Rabbi Ezrachian did as he was told. He stood there and translated it faithfully, and after translating ten pages, he was quietly ordered to stop. The ministers, who had all stopped their raiding in order to listen, now stood in silent awe. Reverently, their leader took the Tanya, gently touched it to his eyes, and then kissed it. (A Persian custom to show respect). "A book like this we all need," he said. He sternly told everyone that they need search no longer, because it was obvious that they were with a man who honored "Allah." Moreover, a special edict was written to protect Rabbi Ezrachian from any form of persecution in the future as well as to allow the Rabbi to continue to translate the holy book with no more disturbances!
After they left, Rabbi Ezrachian fell to the ground in a faint. He soon regained consciousness, but found it difficult, at first, to grasp the fact that he was still alive! They had not discovered the receipts, or the letters from Israel saying that they had received the moneys sent to them. Even just one of those documents would have meant certain death, let alone a full filing cabinet of them. They had listened respectfully to ten pages of Tanya in Farsi. And he had an edict of protection issued by the Taliban radicals themselves! On the following Shabbat, Rabbi Ezrachian said the special "Gomel" prayer thanking G-d for saving him from death.
Rabbi Ezrachian visited the U.S. a few years later. At his first private audience with the Rebbe Rabbi Ezrachian was so overwhelmed that tears rolled down his cheeks. The Rebbe told him, "Serve G-d with joy!" Rabbi Ezrachian replied, "These are tears of happiness." They spoke together for a long time, and then Rabbi Ezrachian said to the Rebbe, "The Jews who are in Iran are in physical danger, and the Jews who have left Iran are in spiritual danger. I am so worried about them." Tears came to his eyes once again when the Rebbe answered, gently and sincerely, "So let us pray for them together." They held each other's hands and prayed for the Iranian Jews.
Rabbi Ezrachian had many other private audiences with the Rebbe. Each time, he tried his utmost to fulfill what the Rebbe wanted from him. Rabbi Ezrachian has translated the Abridged Code of Jewish Law, the prayer book, Psalms, as well as five other books of the Bible. The Rebbe personally checked several of the translations, though not all.
After leaving Iran, Rabbi Ezrachian lived in Israel for a while before moving to Great Neck, New York.
Reprinted from the N'Shei Chabad Newsletter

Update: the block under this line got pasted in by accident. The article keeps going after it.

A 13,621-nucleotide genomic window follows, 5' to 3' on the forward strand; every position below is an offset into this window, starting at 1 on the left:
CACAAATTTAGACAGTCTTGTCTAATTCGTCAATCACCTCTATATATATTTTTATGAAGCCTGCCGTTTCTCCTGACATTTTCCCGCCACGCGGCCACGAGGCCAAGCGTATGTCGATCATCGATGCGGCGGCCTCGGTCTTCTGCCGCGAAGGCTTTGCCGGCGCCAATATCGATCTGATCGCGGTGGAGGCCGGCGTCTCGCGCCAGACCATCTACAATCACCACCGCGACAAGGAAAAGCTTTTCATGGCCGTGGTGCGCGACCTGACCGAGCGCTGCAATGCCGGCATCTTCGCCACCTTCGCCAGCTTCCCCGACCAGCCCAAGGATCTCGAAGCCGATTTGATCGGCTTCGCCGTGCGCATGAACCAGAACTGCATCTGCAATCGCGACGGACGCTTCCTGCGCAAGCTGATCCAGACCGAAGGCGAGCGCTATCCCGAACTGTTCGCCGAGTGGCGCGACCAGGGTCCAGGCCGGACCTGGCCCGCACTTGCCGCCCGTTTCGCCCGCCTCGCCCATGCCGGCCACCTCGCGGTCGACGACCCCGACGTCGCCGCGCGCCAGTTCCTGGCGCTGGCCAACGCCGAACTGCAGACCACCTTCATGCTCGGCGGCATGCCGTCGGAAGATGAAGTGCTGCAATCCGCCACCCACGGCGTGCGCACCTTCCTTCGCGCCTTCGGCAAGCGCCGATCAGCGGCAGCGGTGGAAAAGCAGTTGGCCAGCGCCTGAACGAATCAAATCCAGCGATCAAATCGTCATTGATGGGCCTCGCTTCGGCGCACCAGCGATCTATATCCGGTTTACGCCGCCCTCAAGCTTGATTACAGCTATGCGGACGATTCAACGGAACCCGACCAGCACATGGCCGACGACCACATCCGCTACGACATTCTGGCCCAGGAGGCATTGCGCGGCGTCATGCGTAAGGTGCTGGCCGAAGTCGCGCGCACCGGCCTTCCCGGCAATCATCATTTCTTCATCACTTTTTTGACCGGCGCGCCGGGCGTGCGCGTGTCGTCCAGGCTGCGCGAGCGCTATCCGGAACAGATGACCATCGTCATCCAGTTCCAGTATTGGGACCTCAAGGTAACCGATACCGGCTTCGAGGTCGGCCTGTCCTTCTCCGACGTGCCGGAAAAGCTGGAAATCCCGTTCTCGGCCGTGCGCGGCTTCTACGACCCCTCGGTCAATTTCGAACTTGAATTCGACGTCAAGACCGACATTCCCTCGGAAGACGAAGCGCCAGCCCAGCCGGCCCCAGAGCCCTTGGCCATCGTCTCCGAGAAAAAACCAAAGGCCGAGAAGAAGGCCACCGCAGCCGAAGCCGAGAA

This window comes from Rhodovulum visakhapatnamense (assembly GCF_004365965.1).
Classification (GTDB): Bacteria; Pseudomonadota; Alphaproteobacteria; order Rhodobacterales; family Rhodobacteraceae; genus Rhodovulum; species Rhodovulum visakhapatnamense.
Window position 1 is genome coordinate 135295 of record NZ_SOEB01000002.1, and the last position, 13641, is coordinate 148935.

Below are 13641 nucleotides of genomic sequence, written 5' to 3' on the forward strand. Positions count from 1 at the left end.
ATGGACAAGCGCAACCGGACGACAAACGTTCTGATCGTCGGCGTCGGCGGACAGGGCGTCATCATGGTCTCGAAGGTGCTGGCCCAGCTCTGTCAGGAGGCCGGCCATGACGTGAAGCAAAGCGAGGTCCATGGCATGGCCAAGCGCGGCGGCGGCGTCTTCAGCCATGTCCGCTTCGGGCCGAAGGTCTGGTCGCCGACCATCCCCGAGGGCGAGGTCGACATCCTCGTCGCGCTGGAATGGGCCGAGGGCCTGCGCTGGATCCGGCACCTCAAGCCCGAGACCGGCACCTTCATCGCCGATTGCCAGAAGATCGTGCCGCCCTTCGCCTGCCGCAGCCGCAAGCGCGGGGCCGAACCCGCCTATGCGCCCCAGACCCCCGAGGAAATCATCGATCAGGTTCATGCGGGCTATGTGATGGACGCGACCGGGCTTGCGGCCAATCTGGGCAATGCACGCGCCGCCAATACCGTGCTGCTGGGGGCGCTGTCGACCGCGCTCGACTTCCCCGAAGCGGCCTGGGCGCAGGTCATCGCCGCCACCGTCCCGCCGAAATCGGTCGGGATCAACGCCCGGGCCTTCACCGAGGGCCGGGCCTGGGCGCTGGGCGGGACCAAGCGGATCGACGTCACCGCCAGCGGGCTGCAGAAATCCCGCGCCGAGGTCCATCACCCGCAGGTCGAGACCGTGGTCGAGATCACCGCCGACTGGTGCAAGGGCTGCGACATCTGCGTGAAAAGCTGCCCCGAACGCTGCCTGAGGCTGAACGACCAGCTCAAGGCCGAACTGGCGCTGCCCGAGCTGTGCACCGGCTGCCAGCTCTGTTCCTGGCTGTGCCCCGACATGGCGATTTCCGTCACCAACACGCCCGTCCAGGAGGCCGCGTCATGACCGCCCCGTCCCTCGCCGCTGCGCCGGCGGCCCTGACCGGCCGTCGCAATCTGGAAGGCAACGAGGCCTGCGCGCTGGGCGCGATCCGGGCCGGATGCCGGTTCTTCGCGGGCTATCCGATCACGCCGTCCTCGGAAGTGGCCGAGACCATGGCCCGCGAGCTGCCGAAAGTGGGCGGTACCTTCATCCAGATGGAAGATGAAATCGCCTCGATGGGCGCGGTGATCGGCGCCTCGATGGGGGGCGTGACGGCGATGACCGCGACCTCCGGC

This newest release from HaChai Publishing is an adorable book that can help children stop being fearful about going to bed. Dovid has trouble settling down to go to sleep. He keeps calling Mommy and asking for all kinds of things. But what does Dovid really need to have a happy bedtime? By Nechama Dina Adelman, illustrated by Fayge Devorah Blau.
This letter was written to a scientist in 1976
Greeting and Blessing:
It was a pleasure to see you recently with your family.
Pursuant to our conversation and my question if you had any connections with NASA, I do not have in mind about a position with that agency, but rather if there was any possibility of your exercising your good influence there in regard to spreading Yiddishkeit [Judaism].
What prompted me to ask this question was the fact that I had recently received the book Challenge - Torah Views on Science and Its Problems, edited by Aryeh Carmell and Cyril Domb (published by Feldheim).
I was certain that I would find in this book an essay by you, but I was disappointed.
Needless to say - and it is a well known principle - that it is no use crying over the past. If I mention my said disappointment, it is not to make you feel uncomfortable, but to call your attention to the fact that since there will no doubt be a further book of this kind, it would be well for you to maintain contact with the persons or circles that are connected with it so that you would have advance notice to be able to participate.
Furthermore, I am not thinking in terms of the distant future, but also of the shorter term, and the sooner the better. For, if you will look through this volume, you will no doubt find something to say to the editors, especially as among the contributors you will probably find some whom you know personally.
I mention NASA, etc., because Yiddishkeit should be brought to each and every Jew, particularly in the current year of Torah education, when everyone is urged to do the utmost to bring the Torah and Torah commandments to all Jews, young and old, including those who are advanced in years but still young in the knowledge and experience of Judaism.